This is one of those matching matrixs and it shows how four distinct strategies can be developed in these four areas. Strength-opportunity strategies use your internal strengths to take advantage of opportunities. Weakness-opportunity strategies improve your weaknesses by taking advantage of opportunities that are available to address those weaknesses. And you can see that strength-threats strategies can actually use your strength to minimize threats that pop up. And lastly weakness-threats strategies work to eliminate weaknesses to avoid threats. And you can see that the matching process is really not that complex and strategies really can be developed to take advantage of opportunities or to minimize threats. However, if you have a long list of strengths or weaknesses and opportunities, you need to have a way to prioritize how important the individual strengths and weaknesses are to moving the company forward.
And this next slide shows the confrontation matrix which utilizes and prioritize factors based upon strengths. Actually a confrontation matrix allows you to both analyze and weight the importance of each different combination, you can see on this thing you have a whole list of weaknesses that have been prioritized, strengths that have been prioritized, opportunities and potential threats, and the first aim is really to identify the most important strategic issues that the organization is facing in each of your four quadrants. You can see that a WO strategy searches for opportunities that can overcome key weaknesses, and a SO strategy takes advantage of the strengths to embrace an opportunity and so on and so on. A key factor in the confrontation matrixs importance, strengths and weaknesses have to be prioritized by their importance to the fate of the company. Opportunities are different, they’re prioritized by their importance and their probability of occurrence this process of prioritization leads to each strengths and weakness having a value in each opportunity or threat having a value and then the object of the matrix is to look for matching and mismatching between potential opportunities and threats. I really don’t have time to go into the details of using confrontation matrix and to show you exactly how you can do this by an example, but there are Excel spreadsheets that are available YouTube videos and articles online to take you through the process that can be used to actually prioritize actions.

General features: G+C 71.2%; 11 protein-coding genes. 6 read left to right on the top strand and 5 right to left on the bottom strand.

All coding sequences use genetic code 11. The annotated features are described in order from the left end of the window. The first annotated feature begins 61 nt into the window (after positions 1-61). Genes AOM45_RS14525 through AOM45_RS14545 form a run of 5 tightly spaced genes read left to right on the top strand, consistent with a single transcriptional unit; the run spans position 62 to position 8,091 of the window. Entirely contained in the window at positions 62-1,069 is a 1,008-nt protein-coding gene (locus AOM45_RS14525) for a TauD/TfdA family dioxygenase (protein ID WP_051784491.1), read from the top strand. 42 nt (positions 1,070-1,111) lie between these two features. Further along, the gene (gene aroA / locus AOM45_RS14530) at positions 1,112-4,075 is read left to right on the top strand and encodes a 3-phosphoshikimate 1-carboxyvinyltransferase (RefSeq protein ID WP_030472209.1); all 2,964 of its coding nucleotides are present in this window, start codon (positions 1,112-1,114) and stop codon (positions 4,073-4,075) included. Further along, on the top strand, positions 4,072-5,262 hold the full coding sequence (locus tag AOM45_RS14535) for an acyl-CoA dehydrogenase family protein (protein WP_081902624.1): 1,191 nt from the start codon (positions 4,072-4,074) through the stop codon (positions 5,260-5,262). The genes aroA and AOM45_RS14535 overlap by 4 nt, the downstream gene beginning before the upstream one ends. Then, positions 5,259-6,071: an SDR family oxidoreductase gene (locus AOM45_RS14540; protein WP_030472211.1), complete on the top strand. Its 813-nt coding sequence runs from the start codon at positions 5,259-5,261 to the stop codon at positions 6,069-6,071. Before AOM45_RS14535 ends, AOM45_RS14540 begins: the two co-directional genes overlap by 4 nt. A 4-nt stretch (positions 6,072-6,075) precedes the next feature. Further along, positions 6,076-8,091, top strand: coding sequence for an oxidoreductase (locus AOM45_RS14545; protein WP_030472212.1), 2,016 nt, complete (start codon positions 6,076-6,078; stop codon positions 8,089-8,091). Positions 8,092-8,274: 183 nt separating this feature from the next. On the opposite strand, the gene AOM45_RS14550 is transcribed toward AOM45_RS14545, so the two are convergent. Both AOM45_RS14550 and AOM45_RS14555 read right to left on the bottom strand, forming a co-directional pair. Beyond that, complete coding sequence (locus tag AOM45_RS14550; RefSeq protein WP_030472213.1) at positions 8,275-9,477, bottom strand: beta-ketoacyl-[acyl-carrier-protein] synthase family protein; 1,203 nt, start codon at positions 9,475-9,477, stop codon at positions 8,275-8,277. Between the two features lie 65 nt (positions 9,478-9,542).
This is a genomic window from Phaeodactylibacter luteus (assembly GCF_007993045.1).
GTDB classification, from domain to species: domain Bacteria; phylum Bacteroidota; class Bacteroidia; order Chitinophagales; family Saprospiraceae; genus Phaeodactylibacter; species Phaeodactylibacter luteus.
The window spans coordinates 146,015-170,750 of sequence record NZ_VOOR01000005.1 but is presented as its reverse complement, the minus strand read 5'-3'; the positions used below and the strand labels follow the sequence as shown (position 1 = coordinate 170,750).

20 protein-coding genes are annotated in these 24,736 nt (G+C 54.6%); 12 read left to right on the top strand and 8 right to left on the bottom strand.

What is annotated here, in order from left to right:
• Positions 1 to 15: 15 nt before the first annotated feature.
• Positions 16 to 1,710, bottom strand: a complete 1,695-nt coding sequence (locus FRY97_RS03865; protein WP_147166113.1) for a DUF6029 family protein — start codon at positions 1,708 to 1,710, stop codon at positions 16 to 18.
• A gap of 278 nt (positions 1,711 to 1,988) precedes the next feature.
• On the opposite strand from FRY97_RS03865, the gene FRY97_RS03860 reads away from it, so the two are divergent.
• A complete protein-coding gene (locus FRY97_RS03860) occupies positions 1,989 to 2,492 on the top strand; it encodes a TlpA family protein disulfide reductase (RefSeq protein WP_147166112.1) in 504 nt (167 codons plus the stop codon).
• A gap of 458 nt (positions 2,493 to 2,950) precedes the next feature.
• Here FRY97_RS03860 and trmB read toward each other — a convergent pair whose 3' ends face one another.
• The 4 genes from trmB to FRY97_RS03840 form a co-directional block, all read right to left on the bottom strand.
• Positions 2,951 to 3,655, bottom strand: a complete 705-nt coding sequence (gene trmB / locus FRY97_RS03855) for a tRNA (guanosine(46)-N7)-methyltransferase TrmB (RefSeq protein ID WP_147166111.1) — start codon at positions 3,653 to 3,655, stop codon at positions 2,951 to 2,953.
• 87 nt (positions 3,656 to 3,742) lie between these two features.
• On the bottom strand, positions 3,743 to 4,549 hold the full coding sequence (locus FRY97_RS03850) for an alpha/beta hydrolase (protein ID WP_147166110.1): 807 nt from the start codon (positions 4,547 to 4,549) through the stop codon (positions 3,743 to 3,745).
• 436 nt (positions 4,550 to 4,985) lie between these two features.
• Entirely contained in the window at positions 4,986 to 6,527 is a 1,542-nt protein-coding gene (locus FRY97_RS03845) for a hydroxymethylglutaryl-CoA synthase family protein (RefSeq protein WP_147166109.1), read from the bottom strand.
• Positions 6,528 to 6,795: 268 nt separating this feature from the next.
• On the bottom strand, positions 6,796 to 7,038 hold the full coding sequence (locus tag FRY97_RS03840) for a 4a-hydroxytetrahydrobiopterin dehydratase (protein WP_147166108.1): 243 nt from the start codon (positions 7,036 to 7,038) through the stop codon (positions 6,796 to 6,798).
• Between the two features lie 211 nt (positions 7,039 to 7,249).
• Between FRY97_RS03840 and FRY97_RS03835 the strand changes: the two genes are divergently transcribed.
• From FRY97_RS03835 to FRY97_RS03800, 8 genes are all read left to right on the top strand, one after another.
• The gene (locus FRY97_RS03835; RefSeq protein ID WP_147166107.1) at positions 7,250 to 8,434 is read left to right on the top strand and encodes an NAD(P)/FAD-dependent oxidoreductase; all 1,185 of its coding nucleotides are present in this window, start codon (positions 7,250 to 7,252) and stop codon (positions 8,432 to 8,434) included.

So these were more or less matching, but the second option or strategy after doing a SWOT is to begin to convert. Now that you have data on the negatives, the very next step that you need to do is to turn or convert the negatives into positives, your weaknesses into strengths, or threats into opportunities. You can take the example of where your staffing is limited and you find a way to add additional personnel like interns or volunteers as an alternative to struggling by yourself. You can seek partnerships or join an accelerator like ULP, or you can contact ScienceDocs for help in acquiring grant funding. And all three of those actions are successful, or potentially successful, conversion strategies. And I think you get an idea of how we can effectively use SWOT analysis to actually push and develop individual company strategies.